While joint legal custody is commonly granted, joint physical custody is granted when both parents reside near each other, making it easier for both to spend time with their children.

Factors Affecting Child Custody in California

As mentioned above, courts will look at the best interests of the child before awarding custody to one or both parents.

Children have the right to spend time with both parents, as long as they are properly supervised and cared for. The court will also consider other circumstances and the family dynamics involved in each case. The judge must defend the best interests of the child and provide him with the best possible home. Factors such as the parents’ behavior, their jobs, how they raised and cared for their children, and the parents’ family background will be taken into account.

The child can have a say in which parent he or she wants to live and spend time with. If the child is not mature enough, the court may not consider his/her preference as they can be easily manipulated by parents. Again, there is no specific age at which a child is considered mature enough to make their own decisions. The court will consider it on a case-by-case basis.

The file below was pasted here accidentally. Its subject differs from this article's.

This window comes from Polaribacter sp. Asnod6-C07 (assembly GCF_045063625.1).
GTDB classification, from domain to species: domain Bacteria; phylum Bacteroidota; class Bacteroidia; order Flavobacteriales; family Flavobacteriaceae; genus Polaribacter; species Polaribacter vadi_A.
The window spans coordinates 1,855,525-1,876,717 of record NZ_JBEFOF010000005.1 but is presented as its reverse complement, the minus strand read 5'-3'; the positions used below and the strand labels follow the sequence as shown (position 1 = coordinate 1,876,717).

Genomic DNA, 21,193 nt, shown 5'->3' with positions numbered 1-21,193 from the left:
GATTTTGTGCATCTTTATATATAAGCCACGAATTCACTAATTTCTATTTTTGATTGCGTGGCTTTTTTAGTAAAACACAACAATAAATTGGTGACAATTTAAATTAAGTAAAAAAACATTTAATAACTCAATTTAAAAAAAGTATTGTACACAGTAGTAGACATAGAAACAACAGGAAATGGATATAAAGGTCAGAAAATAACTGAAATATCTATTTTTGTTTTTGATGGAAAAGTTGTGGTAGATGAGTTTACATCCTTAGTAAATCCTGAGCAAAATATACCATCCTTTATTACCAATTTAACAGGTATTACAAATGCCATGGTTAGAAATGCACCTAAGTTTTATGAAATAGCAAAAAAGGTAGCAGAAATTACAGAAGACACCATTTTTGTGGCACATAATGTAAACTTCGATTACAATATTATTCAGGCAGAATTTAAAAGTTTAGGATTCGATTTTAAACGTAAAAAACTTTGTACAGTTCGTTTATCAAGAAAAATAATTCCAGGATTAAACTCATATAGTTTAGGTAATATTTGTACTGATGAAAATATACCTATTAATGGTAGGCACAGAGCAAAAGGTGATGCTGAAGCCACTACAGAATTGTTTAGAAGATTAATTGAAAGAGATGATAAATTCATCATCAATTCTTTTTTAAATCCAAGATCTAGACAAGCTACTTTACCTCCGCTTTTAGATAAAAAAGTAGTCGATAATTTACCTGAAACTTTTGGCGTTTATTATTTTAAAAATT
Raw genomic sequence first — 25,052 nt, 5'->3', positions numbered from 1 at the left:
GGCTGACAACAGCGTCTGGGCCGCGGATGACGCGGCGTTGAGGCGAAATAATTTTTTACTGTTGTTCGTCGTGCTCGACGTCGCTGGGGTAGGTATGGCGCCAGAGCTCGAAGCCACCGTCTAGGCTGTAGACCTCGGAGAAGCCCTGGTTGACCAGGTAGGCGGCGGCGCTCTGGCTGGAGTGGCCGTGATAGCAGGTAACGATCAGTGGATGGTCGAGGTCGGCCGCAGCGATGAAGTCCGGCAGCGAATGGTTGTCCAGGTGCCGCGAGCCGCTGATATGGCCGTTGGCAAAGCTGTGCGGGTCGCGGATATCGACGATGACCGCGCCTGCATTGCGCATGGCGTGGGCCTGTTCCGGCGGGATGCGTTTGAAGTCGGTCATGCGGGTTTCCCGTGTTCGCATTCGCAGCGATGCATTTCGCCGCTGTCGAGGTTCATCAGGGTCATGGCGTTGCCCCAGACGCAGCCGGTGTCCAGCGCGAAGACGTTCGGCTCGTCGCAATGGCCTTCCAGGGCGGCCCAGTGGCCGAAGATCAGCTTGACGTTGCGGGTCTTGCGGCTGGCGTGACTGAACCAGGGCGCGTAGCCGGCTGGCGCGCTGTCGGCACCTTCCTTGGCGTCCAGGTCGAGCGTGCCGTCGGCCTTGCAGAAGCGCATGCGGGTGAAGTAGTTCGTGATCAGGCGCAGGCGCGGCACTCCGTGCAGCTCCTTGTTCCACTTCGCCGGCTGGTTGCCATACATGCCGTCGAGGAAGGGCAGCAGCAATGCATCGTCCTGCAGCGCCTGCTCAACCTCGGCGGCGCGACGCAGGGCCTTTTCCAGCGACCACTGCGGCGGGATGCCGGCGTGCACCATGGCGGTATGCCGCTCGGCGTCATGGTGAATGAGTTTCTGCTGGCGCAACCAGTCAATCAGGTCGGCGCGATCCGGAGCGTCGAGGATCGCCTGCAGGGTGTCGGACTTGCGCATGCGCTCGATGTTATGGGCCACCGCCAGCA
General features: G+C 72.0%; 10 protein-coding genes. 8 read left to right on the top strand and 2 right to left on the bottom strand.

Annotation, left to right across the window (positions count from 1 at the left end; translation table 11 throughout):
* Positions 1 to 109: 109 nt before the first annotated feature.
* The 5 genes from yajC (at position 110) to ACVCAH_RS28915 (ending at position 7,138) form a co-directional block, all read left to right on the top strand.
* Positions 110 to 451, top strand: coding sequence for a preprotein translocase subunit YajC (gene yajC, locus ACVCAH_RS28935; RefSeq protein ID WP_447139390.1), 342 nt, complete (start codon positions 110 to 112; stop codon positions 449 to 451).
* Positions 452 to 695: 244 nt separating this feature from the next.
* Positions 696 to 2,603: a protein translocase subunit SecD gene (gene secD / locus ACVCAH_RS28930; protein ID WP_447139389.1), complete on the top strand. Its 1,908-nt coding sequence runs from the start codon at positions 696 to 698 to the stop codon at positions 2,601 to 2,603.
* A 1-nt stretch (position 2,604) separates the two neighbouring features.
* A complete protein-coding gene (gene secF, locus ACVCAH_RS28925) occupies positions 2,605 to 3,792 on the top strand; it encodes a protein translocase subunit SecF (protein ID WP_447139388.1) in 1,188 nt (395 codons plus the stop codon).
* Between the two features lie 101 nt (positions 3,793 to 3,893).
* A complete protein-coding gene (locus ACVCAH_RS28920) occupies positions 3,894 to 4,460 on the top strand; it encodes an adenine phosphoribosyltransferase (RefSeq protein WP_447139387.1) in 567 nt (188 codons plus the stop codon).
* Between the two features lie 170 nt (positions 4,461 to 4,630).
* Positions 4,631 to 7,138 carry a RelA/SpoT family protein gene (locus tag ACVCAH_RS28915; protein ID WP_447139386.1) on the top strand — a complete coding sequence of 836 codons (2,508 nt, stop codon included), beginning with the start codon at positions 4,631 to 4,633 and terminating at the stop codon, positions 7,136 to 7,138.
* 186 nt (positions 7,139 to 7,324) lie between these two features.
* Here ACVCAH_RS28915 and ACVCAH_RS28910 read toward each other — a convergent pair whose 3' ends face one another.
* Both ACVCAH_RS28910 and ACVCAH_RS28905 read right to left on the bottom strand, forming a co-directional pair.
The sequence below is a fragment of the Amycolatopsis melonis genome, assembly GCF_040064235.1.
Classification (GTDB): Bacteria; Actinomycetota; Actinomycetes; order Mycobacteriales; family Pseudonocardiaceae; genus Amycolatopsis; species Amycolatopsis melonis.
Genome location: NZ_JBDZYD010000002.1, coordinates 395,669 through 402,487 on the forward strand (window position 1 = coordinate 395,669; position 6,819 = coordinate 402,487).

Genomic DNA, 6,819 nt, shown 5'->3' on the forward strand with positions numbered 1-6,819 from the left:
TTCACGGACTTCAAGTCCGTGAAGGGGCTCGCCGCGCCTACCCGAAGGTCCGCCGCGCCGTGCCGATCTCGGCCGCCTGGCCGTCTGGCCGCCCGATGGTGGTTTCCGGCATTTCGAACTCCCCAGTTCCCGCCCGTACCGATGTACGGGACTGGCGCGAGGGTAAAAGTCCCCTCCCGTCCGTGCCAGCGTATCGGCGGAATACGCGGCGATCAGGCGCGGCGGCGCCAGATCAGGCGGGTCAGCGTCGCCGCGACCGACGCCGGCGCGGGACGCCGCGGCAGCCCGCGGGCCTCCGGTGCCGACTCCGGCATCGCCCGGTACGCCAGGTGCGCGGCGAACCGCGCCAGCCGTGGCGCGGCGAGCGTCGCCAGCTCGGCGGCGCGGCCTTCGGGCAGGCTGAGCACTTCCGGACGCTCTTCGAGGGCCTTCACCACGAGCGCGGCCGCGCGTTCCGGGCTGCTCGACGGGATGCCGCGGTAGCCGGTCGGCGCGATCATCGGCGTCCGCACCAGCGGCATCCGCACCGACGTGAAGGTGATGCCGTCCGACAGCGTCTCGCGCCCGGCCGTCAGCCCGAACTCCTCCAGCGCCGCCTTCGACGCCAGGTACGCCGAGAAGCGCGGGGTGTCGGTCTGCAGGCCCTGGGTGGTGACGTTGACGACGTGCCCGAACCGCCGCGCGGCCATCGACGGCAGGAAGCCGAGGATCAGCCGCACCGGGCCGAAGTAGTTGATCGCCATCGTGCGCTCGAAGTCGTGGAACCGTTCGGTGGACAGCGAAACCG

Get Help with Custody and Visitation Arrangements with a Child Custody Lawyer

Obtaining custody and finalizing a visitation schedule are important aspects of every child custody case. At López Scca we care about your family. 

Our attorneys understand your challenges and offer the best possible solution to your family law dispute. We prioritize your child’s best interests and prepare you for a favorable outcome in court.

Get in touch for a free consultation. We can help you with a custody agreement with the safety and well-being of your children in mind.